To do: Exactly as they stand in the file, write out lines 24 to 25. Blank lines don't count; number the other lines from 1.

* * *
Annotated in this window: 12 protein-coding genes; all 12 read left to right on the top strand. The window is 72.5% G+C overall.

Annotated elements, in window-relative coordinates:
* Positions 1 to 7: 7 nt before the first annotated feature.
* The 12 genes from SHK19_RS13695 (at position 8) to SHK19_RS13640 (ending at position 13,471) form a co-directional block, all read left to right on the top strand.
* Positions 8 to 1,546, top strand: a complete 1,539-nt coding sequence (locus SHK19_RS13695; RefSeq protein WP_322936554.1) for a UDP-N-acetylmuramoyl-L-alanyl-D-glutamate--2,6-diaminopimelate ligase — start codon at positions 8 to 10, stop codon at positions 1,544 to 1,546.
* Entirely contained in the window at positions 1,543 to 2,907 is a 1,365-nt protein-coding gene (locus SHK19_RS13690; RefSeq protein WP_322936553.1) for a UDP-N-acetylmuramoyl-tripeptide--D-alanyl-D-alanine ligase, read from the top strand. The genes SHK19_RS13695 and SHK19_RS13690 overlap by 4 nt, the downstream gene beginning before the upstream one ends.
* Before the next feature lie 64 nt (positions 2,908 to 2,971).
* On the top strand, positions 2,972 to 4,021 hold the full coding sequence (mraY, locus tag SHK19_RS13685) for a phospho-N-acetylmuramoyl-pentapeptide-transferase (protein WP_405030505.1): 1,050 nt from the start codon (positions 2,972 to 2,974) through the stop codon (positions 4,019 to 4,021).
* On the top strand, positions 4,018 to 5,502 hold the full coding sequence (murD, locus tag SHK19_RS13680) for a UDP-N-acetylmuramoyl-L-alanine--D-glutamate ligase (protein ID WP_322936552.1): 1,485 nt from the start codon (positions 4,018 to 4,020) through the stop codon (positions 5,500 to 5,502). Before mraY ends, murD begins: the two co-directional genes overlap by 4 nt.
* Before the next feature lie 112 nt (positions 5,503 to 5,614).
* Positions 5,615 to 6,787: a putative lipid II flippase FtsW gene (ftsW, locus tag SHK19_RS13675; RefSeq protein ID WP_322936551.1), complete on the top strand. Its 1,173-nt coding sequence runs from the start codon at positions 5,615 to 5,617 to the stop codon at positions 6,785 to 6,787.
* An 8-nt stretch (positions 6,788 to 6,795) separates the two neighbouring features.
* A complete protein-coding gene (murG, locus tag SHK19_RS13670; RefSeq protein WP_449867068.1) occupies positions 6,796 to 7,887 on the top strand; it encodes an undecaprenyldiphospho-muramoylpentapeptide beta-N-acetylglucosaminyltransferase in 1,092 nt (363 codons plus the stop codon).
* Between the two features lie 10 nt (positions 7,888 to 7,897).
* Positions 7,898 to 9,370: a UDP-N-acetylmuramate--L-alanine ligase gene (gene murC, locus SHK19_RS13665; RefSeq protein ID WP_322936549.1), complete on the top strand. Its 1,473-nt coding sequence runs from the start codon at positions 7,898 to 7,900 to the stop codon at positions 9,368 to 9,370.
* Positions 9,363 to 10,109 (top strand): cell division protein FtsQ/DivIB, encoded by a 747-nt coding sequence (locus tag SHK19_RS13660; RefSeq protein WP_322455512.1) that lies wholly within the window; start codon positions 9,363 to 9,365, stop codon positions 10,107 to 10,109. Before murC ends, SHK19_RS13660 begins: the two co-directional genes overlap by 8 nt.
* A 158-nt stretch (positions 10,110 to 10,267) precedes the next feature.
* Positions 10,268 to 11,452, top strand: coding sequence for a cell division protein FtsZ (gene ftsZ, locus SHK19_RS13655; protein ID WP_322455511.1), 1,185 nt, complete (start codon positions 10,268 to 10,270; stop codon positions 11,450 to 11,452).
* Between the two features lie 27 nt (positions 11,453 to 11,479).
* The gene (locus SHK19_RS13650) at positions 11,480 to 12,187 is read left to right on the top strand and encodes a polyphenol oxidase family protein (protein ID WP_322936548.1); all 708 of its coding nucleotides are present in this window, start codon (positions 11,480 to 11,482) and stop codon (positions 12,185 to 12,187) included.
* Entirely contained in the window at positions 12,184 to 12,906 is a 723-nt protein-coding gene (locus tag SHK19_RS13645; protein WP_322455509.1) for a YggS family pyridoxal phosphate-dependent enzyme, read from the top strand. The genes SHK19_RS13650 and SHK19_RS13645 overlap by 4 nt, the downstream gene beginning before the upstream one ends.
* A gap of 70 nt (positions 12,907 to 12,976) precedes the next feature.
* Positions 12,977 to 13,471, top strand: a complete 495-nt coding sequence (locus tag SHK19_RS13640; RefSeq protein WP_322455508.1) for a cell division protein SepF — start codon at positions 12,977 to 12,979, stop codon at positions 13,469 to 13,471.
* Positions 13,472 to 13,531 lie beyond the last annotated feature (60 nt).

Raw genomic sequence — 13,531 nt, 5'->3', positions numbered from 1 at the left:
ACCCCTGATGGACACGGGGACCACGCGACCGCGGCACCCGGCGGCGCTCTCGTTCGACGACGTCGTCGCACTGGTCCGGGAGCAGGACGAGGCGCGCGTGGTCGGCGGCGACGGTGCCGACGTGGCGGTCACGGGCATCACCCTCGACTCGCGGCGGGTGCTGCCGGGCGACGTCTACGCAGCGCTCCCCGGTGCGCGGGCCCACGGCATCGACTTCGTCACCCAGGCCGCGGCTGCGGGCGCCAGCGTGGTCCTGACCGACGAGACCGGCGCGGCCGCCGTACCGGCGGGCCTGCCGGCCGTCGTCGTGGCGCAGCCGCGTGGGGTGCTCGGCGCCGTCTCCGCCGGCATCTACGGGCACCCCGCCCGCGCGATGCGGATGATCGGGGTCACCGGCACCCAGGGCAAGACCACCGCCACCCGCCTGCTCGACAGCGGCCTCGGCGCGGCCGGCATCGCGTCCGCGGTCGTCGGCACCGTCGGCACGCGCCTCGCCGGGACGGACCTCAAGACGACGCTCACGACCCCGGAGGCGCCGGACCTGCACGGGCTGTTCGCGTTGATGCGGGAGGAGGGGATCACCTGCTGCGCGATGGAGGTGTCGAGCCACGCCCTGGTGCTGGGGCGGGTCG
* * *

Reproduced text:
* Positions 13,472 to 13,531 lie beyond the last annotated feature (60 nt).

Raw genomic sequence — 13,531 nt, 5'->3', positions numbered from 1 at the left: